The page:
As other posters have said, I think the shadowing is a courtesy to you. For you to decide if they're good enough for you:)

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RNperdiem has 14 years experience as a RN.

1 Follower; 4,168 Posts; 29,336 Profile Views

If getting a job is a bit like matchmaking, then you would want to preview where you will be spending so much time before you interview.

This is a sign of confidence in their unit that a manager would welcome you to observe.

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tyvin is a BSN, RN and specializes in Hospice / Psych / RNAC.

1,620 Posts; 17,737 Profile Views

No ... you don't get paid.

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canesdukegirl has 14 years experience as a BSN, RN and specializes in Trauma Surgery, Nursing Management.

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I would bet the bank account that the unit has had their fair share of crappy employees and they want to make darned sure that the match is a good one for you and for them.

Nope, you won't get paid. As Elk wrote, it is part of the interview process. Don't consider it like "rushing"; but rather consider it as "dating". They want to check you out, you want to check them out and you both want to be satisfied prior to commitment.

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lady constance has 27 years experience and specializes in neuro med, telemetry, icu, pacu.

38 Posts; 1,631 Profile Views

yah wont get paid.

yah get a chance to see if you can stand it.

they get a chance to eval you....

some places do this even to current employees seeknig a job in a different department....

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brandy1017 is a ASN, RN and specializes in Critical Care.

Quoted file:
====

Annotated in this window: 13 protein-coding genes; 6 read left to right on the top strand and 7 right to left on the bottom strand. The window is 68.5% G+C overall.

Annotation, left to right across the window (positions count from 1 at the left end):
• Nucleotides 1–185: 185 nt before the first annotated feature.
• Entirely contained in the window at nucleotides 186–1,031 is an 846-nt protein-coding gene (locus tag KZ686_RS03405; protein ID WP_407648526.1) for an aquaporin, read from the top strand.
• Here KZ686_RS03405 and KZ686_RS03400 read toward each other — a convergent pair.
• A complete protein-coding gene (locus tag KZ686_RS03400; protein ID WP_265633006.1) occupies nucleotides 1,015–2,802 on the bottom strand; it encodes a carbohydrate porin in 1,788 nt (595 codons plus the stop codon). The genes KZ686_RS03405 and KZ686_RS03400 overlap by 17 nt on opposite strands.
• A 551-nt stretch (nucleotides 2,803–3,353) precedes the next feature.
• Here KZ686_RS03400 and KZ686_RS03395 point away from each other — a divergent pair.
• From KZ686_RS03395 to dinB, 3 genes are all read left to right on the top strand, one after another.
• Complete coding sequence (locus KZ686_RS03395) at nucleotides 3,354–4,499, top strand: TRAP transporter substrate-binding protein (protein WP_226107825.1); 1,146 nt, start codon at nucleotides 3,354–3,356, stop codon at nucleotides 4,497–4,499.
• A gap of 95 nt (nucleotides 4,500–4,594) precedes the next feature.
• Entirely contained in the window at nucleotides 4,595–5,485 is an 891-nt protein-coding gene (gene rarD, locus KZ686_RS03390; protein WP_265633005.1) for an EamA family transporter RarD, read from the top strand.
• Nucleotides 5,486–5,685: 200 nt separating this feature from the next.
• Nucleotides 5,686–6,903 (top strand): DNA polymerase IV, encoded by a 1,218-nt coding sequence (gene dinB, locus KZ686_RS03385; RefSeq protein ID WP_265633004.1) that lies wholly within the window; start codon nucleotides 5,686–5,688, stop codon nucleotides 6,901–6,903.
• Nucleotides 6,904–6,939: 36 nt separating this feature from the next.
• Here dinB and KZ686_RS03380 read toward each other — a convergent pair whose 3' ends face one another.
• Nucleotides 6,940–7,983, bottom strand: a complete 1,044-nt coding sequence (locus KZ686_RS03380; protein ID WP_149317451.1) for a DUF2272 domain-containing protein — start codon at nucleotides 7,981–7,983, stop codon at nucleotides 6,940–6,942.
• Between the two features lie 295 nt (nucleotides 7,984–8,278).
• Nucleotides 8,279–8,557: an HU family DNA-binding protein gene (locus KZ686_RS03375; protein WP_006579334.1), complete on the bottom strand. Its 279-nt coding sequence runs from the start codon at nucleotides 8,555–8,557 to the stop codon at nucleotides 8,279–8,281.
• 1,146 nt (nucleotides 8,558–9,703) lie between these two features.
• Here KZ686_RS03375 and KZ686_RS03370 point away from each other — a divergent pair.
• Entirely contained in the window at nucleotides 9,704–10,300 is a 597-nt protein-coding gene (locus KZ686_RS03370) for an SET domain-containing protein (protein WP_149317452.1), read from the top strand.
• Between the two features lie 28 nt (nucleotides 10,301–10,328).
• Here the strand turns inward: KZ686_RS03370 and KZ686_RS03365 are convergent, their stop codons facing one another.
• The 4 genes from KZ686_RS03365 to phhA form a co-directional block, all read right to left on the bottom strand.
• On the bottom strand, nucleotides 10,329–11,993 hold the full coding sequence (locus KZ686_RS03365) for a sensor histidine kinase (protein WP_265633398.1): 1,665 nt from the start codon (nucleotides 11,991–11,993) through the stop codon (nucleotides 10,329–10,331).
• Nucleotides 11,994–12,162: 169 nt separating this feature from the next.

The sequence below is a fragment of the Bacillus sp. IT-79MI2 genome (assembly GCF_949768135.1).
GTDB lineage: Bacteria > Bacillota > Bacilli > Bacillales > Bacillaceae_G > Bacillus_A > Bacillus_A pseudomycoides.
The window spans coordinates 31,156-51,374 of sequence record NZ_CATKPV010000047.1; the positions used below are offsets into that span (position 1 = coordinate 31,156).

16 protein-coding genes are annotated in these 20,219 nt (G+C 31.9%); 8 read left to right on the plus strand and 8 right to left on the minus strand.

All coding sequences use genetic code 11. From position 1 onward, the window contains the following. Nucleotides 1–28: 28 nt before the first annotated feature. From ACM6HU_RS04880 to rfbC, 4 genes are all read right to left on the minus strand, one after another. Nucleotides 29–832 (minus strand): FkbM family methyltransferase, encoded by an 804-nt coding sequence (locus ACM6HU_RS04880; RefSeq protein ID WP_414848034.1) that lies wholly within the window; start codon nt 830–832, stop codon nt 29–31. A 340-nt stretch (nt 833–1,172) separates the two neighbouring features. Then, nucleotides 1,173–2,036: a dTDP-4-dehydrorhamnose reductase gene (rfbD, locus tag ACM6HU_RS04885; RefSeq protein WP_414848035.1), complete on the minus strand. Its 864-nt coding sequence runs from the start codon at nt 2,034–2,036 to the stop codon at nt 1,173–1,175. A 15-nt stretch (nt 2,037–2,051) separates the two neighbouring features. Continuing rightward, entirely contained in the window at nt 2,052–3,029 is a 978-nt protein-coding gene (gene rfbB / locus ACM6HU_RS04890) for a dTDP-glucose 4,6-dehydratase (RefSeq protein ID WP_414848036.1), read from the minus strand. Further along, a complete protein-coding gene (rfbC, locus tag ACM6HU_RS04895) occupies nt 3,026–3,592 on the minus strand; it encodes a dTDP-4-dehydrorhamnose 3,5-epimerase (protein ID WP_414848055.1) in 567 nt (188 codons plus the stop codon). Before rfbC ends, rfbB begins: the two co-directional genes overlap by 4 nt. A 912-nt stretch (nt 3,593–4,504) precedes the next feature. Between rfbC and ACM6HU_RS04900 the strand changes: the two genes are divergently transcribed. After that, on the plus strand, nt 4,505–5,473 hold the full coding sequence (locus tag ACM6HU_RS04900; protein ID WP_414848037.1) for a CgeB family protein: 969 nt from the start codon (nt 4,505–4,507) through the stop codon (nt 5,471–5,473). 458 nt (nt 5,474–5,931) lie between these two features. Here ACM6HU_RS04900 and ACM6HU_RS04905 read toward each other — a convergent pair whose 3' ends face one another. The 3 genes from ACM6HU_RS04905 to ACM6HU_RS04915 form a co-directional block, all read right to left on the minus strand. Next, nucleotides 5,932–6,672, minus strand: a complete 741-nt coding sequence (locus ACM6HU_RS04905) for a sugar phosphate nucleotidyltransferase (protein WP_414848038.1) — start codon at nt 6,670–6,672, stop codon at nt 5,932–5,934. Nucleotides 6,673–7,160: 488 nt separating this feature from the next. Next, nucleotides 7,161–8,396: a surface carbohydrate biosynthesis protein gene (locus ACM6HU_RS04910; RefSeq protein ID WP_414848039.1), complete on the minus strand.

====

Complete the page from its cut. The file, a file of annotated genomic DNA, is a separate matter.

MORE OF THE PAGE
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From listening to coworkers who were job hunting this seems to be a common practice now. I think it is a good thing so you will know what you are getting into if you are changing into a new field in nursing. Also sometimes they are interviewed by their future peers who then have a say in the final RN hired.

Even for an educator job in the hospital, they went thru several interviews before being hired. So I guess its not quite as easy to get a job these days! Alot of coworkers had a hard time getting a new job, maybe because they were at the top of the pay scale, but they were very persistent and went on many interviews and finally got new jobs they like. Of course, they stayed on good terms with our manager so they could always come back if things didn't work out. It used to be common for RN's to come back and say the other hospitals were worse. We've had alot of turnover lately where they've gone into other fields and have not come back.

Back in the day, I was hired on the spot after one interview with the dept manager. I would be nervous having to go thru so many interviews just to get a new job. On the other hand, I do think shadowing is a positive thing, so you can get an idea if the new job is something you'll really enjoy.

Shadowing would be a win-win for both you and the employer. Probably decreases turnover and leads to higher retention rates.